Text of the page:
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San Jose Plan Reintroduces Large-Scale Municipal Wi-Fi Coverage

timothy posted more than 2 years ago | from the they-should-just-use-the-cloud dept.

Wireless Networking 61

alphadogg writes "San Jose is casting a vote of confidence in municipal Wi-Fi from the heart of Silicon Valley, planning a new, free network just a few years after such networks were declared all but dead. The California city of about 1 million intends to offer high-speed Wi-Fi throughout its downtown, covering an area of 1.5 square miles in the middle of this year. But unlike earlier municipal Wi-Fi initiatives, such as a Google-sponsored network that would have covered San Francisco, the San Jose system will be able to pay for itself entirely by helping the government do its job. In the middle of the past decade, ambitious projects in several cities, including parts of San Jose, promised to blanket outdoor areas with Wi-Fi and provide built-in sources of revenue. Home broadband subscriptions, browser-based advertising or small-business use would help to pay for equipment and operations. But those complicated business models depended on assumptions that often proved unfounded."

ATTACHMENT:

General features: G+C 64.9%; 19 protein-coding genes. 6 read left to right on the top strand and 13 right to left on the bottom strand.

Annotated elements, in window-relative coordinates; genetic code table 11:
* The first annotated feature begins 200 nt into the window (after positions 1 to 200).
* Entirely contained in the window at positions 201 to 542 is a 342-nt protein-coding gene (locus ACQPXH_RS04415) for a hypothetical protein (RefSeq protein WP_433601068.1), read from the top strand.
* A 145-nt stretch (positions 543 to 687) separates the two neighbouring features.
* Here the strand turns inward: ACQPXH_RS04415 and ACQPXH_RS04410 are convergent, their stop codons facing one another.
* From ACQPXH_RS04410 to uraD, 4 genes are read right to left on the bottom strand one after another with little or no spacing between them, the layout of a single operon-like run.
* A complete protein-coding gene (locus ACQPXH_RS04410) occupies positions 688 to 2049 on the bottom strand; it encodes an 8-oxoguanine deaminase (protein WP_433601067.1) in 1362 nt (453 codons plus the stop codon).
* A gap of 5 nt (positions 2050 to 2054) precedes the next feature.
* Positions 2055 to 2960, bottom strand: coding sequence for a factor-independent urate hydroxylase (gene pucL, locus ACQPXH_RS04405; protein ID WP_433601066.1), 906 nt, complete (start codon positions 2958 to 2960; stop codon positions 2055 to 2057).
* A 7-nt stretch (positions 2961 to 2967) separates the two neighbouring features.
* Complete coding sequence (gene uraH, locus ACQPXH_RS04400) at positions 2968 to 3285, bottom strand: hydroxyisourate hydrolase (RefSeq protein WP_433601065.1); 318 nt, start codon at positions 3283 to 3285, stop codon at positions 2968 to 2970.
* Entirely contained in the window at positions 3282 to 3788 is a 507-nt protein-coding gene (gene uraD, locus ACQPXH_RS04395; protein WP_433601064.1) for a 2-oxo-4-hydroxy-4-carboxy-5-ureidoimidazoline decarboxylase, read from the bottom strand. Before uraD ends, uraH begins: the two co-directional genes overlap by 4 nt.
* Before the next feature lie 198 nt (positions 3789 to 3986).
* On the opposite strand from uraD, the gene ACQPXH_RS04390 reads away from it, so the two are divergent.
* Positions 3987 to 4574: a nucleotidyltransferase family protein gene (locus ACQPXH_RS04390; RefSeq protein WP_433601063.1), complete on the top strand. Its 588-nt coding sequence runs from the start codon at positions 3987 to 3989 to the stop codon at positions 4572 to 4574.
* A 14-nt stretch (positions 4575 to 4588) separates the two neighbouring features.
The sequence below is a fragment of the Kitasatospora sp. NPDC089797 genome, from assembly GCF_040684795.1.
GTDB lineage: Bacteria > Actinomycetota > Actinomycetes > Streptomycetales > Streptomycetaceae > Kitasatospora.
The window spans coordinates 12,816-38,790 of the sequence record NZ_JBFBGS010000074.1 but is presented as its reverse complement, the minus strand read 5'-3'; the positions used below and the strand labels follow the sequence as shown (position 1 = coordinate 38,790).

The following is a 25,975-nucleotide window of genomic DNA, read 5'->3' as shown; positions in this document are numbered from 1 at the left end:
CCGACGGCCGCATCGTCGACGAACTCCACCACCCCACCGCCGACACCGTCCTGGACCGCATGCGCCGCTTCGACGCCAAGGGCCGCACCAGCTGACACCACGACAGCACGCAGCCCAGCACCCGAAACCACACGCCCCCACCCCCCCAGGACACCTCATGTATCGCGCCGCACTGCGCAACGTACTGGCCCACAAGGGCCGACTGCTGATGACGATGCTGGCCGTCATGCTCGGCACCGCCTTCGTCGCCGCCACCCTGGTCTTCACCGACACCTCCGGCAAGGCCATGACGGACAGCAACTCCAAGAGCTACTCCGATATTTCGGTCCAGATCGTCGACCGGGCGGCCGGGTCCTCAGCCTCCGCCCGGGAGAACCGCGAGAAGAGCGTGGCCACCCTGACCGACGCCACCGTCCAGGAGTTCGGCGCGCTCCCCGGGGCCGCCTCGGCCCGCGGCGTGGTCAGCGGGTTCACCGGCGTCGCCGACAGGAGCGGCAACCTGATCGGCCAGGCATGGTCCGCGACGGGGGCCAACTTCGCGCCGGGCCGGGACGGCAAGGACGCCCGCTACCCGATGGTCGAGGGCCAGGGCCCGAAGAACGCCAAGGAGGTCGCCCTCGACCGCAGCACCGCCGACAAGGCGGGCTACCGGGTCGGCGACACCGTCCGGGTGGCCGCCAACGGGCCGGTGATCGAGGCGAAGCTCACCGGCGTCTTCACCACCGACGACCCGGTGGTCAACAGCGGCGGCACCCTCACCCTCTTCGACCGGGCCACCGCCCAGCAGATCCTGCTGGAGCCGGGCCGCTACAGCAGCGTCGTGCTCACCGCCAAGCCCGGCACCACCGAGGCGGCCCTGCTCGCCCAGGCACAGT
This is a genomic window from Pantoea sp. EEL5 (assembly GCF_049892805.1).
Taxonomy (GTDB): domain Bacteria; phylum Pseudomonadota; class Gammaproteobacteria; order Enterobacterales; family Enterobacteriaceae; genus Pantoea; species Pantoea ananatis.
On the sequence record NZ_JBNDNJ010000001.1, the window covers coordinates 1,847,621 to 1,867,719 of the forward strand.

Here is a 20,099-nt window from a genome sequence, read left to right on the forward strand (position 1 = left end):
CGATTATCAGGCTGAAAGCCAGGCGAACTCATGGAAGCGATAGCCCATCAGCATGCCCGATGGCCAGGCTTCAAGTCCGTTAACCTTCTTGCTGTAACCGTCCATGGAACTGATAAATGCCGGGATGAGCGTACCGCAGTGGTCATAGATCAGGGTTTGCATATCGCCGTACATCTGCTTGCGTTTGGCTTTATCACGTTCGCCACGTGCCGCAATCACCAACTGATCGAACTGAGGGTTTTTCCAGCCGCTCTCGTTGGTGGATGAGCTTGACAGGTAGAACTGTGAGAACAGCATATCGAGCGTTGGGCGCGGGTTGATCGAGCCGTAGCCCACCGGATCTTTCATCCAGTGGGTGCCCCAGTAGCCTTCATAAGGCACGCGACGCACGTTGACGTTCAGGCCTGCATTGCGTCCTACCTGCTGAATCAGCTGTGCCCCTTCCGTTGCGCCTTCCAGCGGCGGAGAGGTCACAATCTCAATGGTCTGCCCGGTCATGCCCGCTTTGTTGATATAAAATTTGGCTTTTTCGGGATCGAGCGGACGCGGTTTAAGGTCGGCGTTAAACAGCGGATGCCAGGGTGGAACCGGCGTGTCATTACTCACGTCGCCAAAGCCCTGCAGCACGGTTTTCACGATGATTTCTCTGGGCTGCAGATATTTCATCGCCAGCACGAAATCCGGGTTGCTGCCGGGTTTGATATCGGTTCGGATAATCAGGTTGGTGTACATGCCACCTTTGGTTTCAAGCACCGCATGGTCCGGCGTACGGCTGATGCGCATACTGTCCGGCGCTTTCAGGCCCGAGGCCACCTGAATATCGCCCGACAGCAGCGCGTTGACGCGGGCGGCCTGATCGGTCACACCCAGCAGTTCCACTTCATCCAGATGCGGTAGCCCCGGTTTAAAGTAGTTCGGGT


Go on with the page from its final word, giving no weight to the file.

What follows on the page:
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61 comments

Don't go to San Jose (2)

For a Free Internet (1594621) | more than 2 years ago | (#39338787)

The high density of internet in the air there could microwave your brain and make you nauseous and sweaty. Then you will be unattractive to men.

"Hey, Rocky!" (4, Funny)

retroworks (652802) | more than 2 years ago | (#39338879)

"Watch me pull a rabbit outta my hat!"

"But that trick never works!"

"This Time, for sure!!! PRESTO!"

Re:"Hey, Rocky!" (0)

Anonymous Coward | more than 2 years ago | (#39348785)

Sadly that rabbit is going to be interfering with my wifi signals. There's already over 20 connections around where I live and it's a constant battle for the right channel.

Re:"Hey, Rocky!" (0)

Anonymous Coward | more than 2 years ago | (#39353211)

Thank you for your reply

http://www.livestreamsportshd.com/

http://www.livestreamsportshd.com/ [livestreamsportshd.com]

The problem hasn't been lack of demand (5, Informative)

elrous0 (869638) | more than 2 years ago | (#39338891)

It's been that the big ISP's and cellular companies have fought these municipal initiatives tooth and nail, including suing and getting their legislative slaves to pass laws outlawing them. A quick search [google.com] tells the real story.